Robert Scheig, M.D.; Kurt J. Isselbacher, M.D.
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Ethanol administration leads to an accumulation of triglyceride in the liver. The additional fatty acid incorporated in this triglyceride could be derived from the peripheral depots by increased mobilization, or from the liver itself as a consequence of increased synthesis or decreased oxidation. We have found that the in vivo and in vitro effects of ethanol on fatty acid metabolism differ. Thus, while the in vitro effects of ethanol are increased synthesis and decreased oxidation of fatty acids in the liver, its in vivo effects are enhanced mobilization of fatty acids from peripheral depots and increased incorporation of circulating free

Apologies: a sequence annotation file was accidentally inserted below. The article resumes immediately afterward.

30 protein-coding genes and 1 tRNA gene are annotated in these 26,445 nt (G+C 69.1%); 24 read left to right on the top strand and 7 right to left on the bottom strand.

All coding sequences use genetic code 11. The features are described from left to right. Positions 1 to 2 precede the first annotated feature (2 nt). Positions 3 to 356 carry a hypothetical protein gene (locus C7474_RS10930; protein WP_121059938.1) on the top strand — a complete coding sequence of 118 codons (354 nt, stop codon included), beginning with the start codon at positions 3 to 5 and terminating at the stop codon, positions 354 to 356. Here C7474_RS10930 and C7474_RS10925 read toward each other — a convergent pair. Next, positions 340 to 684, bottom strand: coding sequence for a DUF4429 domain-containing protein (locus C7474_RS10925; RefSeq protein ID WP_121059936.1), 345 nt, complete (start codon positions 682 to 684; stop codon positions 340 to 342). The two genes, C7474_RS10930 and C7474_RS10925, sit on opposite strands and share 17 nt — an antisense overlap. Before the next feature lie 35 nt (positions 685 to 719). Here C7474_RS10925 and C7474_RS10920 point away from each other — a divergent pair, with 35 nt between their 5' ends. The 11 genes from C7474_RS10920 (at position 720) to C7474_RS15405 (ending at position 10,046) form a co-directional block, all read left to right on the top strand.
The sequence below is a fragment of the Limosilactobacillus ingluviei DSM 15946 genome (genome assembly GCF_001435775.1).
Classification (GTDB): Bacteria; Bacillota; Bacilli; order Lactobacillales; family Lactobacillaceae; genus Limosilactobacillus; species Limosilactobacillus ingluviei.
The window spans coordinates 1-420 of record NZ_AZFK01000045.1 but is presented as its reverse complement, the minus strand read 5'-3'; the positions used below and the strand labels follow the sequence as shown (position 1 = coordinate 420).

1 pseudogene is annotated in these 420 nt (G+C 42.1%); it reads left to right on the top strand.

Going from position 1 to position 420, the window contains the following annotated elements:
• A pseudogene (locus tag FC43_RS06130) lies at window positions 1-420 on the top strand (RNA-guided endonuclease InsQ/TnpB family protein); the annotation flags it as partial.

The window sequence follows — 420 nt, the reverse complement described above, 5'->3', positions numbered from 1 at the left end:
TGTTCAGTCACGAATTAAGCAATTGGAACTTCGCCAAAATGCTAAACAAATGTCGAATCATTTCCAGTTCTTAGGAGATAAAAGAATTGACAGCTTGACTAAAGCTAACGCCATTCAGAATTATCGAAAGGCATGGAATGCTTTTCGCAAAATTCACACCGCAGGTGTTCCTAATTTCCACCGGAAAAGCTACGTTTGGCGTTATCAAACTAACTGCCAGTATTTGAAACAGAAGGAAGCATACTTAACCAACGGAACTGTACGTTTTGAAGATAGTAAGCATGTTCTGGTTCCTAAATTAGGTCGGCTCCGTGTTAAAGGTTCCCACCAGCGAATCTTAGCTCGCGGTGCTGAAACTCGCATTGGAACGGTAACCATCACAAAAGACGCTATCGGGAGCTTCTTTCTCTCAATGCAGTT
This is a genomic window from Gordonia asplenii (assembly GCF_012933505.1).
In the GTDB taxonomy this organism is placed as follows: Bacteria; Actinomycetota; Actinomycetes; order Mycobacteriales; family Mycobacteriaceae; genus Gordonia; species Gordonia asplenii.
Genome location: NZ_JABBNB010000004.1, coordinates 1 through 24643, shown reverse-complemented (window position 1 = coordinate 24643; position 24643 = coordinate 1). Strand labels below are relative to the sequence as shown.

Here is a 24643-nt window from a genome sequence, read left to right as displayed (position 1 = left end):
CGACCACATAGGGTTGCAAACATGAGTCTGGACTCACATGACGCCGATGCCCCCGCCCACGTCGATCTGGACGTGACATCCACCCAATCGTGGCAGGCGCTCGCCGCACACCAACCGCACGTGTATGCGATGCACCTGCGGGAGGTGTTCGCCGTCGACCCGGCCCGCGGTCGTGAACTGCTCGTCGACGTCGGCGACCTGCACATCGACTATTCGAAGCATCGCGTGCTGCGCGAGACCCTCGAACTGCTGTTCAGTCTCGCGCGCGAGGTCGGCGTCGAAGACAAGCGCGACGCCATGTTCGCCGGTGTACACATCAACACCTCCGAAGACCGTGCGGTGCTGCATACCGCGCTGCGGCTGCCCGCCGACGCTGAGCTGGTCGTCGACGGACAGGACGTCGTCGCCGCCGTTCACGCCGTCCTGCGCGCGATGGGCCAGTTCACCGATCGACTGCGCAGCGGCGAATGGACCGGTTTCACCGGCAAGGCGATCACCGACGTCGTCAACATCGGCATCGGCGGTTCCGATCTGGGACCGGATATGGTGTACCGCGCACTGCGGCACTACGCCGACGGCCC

Scheig R, Isselbacher KJ. Current Concepts of the Pathogenesis of the Ethanol Induced Fatty Liver.. Ann Intern Med. 1964;60:721–722. doi: 10.7326/0003-4819-60-4-721_3
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Published: Ann Intern Med. 1964;60(4):721-722.
Gastroenterology/Hepatology, Liver Disease.
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Print ISSN: 0003-4819 | Online ISSN: 1539-3704
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